Microsoft Corp. will institute a new product lifecycle policy this month that extends support for Microsoft products to a minimum of 10 years from the current seven years, the vendor said at the recent Tech Ed conference.
In addition to extending the support period, the updated policy provides increased support for IT infrastructure security assistance, Microsoft said. The announcement in a keynote presentation by Microsoft corporate vice-president Andy Lees was welcomed with applause.
Microsoft currently offers five years of mainstream support and two years of extended support. Under the new policy, which starts June 1, customers will still get at least five years of mainstream support after the date a product ships, but the support period now automatically extends for two years after the next version of the product ships. This could result in more than five years of mainstream support.
Under the new policy, after mainstream supports ends, Microsoft will provide extended support for five years or for two years after the second successor product ships, whichever results in the longest support period, the vendor said. By “second successor” Microsoft refers to the second major upgrade of the product.
“This is designed so that we never have less than two years for a customer to migrate to the next version,” said Peter Houston, a senior director at Microsoft. “Customers can now predict in advance how long they are going to get support even if they don’t know when the next product is coming out.”
“With something like SQL Server 2005 the challenge was that without this updated policy, mainstream support for SQL Server 2000 might have ended before customers were able to migrate,” he said.
SQL Server is Microsoft’s database product. SQL Server 2005 is due out in the first half of next year. Mainstream support for the current SQL Server 2000 software was set to end on Dec. 31, 2005, potentially giving customers only months to upgrade before the end of mainstream support.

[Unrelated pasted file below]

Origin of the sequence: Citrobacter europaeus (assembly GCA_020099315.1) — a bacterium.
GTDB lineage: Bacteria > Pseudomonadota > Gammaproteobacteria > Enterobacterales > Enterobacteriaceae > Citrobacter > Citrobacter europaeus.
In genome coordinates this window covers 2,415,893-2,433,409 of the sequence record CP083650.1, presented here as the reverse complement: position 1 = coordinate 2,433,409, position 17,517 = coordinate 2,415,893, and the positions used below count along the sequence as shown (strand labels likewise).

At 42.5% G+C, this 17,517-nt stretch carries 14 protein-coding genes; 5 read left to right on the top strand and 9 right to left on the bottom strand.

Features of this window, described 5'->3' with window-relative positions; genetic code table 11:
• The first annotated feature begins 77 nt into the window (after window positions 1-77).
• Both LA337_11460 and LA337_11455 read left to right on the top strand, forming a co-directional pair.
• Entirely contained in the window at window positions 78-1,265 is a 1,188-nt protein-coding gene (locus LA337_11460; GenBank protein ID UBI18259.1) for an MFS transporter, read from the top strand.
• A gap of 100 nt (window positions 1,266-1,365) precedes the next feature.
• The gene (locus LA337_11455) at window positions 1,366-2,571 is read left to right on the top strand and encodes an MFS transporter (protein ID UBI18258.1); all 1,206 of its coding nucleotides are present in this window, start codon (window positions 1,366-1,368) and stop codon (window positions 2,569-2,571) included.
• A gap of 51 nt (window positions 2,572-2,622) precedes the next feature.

Mainstream support includes all the support options and programs Microsoft offers, such as no-charge incident support, paid incident support, support charged on an hourly basis, support for warranty claims and hotfix support.
Having extended support is an announcement that has at least one Canadian customer feeling positive.
“I think it shows that Microsoft is committed to its customers,” said Jesse Breaker, manager, technology infrastructure with Vancouver, B.C.-based Inventor Solutions, an IT services company. He explained that it’s logistically difficult to upgrade its servers and desktop operating systems the exact day that a new version is available, and the fact that Microsoft is extending its support will give Microsoft customers more time and breathing space.
Users of business and developer products currently in the extended support phase may also benefit from the change on a per-product basis, Microsoft said. Any support policy changes take into account product road maps, customer migration needs and industry standards and requirements, the vendor said.
Microsoft has faced repeated criticism about its product lifecycle policy. In October 2002 the Redmond, Wash., vendor revised its product lifecycle and applied it to products released after that date as well as select operating systems that were released earlier, including Windows 2000 and Windows XP.
The October 2002 change did not apply to Windows 1998. Days before Microsoft was to end support for Windows 98 and Windows 98 Second Edition early this year, the vendor, as a result of user revolt, decided to extend the life of the products in the extended support phase.
The product support extension is an acknowledgement of the fact that customers aren’t upgrading products as fast as they used to, said Peter Pawlak, a senior analyst at Directions of Microsoft Inc., a research firm in Kirkland, Wash.
“Products aren’t turning over as much as they used to, so Microsoft finally decided that they would just have to move up the general support time,” he said.